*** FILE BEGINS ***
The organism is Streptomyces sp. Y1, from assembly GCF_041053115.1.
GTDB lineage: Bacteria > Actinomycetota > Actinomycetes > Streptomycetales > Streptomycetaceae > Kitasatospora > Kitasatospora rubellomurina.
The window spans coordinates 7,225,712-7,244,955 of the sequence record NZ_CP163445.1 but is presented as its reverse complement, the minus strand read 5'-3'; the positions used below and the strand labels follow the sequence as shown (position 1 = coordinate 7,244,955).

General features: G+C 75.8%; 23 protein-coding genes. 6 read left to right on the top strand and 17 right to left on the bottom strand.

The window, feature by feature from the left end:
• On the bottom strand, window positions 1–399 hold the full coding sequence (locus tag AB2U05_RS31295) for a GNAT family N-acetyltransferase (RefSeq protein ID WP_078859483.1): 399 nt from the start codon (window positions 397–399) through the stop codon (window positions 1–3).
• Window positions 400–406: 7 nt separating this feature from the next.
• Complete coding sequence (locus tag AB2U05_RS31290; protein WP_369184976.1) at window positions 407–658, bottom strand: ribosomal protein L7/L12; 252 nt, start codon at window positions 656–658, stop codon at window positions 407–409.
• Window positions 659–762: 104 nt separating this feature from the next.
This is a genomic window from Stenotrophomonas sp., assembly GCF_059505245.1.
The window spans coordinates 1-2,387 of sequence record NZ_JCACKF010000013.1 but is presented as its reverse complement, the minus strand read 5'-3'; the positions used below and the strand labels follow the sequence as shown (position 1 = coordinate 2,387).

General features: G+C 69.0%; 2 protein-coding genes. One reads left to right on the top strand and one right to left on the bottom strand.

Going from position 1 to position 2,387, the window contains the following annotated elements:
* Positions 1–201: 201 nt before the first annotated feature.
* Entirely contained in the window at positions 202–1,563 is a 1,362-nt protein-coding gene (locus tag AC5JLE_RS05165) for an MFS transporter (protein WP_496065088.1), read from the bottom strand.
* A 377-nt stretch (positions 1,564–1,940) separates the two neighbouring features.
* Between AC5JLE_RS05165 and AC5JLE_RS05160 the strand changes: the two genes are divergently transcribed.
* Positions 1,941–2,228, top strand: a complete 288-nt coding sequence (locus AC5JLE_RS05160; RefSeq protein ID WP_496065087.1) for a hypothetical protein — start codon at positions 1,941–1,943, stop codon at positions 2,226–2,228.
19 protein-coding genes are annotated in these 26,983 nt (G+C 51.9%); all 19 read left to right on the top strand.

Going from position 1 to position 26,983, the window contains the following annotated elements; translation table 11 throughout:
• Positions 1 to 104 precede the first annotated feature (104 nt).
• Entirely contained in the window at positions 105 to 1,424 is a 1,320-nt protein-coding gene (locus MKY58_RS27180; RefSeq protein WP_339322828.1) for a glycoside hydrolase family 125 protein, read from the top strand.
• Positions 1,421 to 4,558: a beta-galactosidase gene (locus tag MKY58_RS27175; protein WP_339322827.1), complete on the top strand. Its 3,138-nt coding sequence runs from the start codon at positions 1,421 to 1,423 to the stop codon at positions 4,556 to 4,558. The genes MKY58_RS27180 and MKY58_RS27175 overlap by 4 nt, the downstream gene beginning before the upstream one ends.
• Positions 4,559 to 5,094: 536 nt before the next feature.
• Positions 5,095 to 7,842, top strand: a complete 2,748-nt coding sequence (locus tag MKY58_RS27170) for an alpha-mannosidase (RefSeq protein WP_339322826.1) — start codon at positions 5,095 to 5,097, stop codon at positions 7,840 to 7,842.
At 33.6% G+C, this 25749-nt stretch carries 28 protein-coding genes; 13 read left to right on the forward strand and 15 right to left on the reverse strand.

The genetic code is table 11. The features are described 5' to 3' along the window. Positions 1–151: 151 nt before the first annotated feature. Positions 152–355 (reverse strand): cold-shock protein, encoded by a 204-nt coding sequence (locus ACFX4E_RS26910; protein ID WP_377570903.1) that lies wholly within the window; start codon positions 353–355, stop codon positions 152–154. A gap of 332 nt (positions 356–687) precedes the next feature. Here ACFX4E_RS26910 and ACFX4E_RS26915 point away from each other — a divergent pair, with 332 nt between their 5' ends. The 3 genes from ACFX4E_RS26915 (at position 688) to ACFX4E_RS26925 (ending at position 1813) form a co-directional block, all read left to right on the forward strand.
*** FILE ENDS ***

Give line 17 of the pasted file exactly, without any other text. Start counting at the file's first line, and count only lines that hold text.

* Between AC5JLE_RS05165 and AC5JLE_RS05160 the strand changes: the two genes are divergently transcribed.